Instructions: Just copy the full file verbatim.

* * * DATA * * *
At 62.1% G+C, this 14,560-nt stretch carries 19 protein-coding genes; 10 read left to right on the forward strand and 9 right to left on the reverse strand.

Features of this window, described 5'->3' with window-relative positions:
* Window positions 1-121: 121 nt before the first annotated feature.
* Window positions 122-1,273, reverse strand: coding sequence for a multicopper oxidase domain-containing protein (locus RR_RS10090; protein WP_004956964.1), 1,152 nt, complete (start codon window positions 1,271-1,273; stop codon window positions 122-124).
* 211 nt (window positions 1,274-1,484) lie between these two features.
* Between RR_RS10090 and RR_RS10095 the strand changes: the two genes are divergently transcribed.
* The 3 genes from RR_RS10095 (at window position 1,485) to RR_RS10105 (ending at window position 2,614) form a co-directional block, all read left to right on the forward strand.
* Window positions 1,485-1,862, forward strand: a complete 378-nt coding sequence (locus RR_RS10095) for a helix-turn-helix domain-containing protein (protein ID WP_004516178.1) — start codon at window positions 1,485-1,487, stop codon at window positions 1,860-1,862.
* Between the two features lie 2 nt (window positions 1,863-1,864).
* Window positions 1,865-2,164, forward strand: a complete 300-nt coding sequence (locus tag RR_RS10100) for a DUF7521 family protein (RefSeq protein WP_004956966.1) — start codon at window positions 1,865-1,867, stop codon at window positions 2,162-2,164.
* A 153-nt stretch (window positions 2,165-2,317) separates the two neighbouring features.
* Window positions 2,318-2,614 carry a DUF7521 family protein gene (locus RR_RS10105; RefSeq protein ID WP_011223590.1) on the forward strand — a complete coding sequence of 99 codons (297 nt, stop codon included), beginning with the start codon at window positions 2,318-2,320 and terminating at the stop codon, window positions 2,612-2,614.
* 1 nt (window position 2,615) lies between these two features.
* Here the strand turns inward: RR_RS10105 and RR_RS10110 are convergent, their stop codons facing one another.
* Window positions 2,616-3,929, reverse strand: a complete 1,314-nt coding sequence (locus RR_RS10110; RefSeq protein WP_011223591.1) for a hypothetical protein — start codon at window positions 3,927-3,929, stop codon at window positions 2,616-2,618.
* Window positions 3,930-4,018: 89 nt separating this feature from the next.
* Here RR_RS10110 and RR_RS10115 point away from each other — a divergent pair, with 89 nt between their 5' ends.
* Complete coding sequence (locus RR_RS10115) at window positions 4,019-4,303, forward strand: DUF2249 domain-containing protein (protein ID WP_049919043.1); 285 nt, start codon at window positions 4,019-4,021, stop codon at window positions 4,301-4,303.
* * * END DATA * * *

At 62.1% G+C, this 14,560-nt stretch carries 19 protein-coding genes; 10 read left to right on the forward strand and 9 right to left on the reverse strand.

Features of this window, described 5'->3' with window-relative positions:
* Window positions 1-121: 121 nt before the first annotated feature.
* Window positions 122-1,273, reverse strand: coding sequence for a multicopper oxidase domain-containing protein (locus RR_RS10090; protein WP_004956964.1), 1,152 nt, complete (start codon window positions 1,271-1,273; stop codon window positions 122-124).
* 211 nt (window positions 1,274-1,484) lie between these two features.
* Between RR_RS10090 and RR_RS10095 the strand changes: the two genes are divergently transcribed.
* The 3 genes from RR_RS10095 (at window position 1,485) to RR_RS10105 (ending at window position 2,614) form a co-directional block, all read left to right on the forward strand.
* Window positions 1,485-1,862, forward strand: a complete 378-nt coding sequence (locus RR_RS10095) for a helix-turn-helix domain-containing protein (protein ID WP_004516178.1) — start codon at window positions 1,485-1,487, stop codon at window positions 1,860-1,862.
* Between the two features lie 2 nt (window positions 1,863-1,864).
* Window positions 1,865-2,164, forward strand: a complete 300-nt coding sequence (locus tag RR_RS10100) for a DUF7521 family protein (RefSeq protein WP_004956966.1) — start codon at window positions 1,865-1,867, stop codon at window positions 2,162-2,164.
* A 153-nt stretch (window positions 2,165-2,317) separates the two neighbouring features.
* Window positions 2,318-2,614 carry a DUF7521 family protein gene (locus RR_RS10105; RefSeq protein ID WP_011223590.1) on the forward strand — a complete coding sequence of 99 codons (297 nt, stop codon included), beginning with the start codon at window positions 2,318-2,320 and terminating at the stop codon, window positions 2,612-2,614.
* 1 nt (window position 2,615) lies between these two features.
* Here the strand turns inward: RR_RS10105 and RR_RS10110 are convergent, their stop codons facing one another.
* Window positions 2,616-3,929, reverse strand: a complete 1,314-nt coding sequence (locus RR_RS10110; RefSeq protein WP_011223591.1) for a hypothetical protein — start codon at window positions 3,927-3,929, stop codon at window positions 2,616-2,618.
* Window positions 3,930-4,018: 89 nt separating this feature from the next.
* Here RR_RS10110 and RR_RS10115 point away from each other — a divergent pair, with 89 nt between their 5' ends.
* Complete coding sequence (locus RR_RS10115) at window positions 4,019-4,303, forward strand: DUF2249 domain-containing protein (protein ID WP_049919043.1); 285 nt, start codon at window positions 4,019-4,021, stop codon at window positions 4,301-4,303.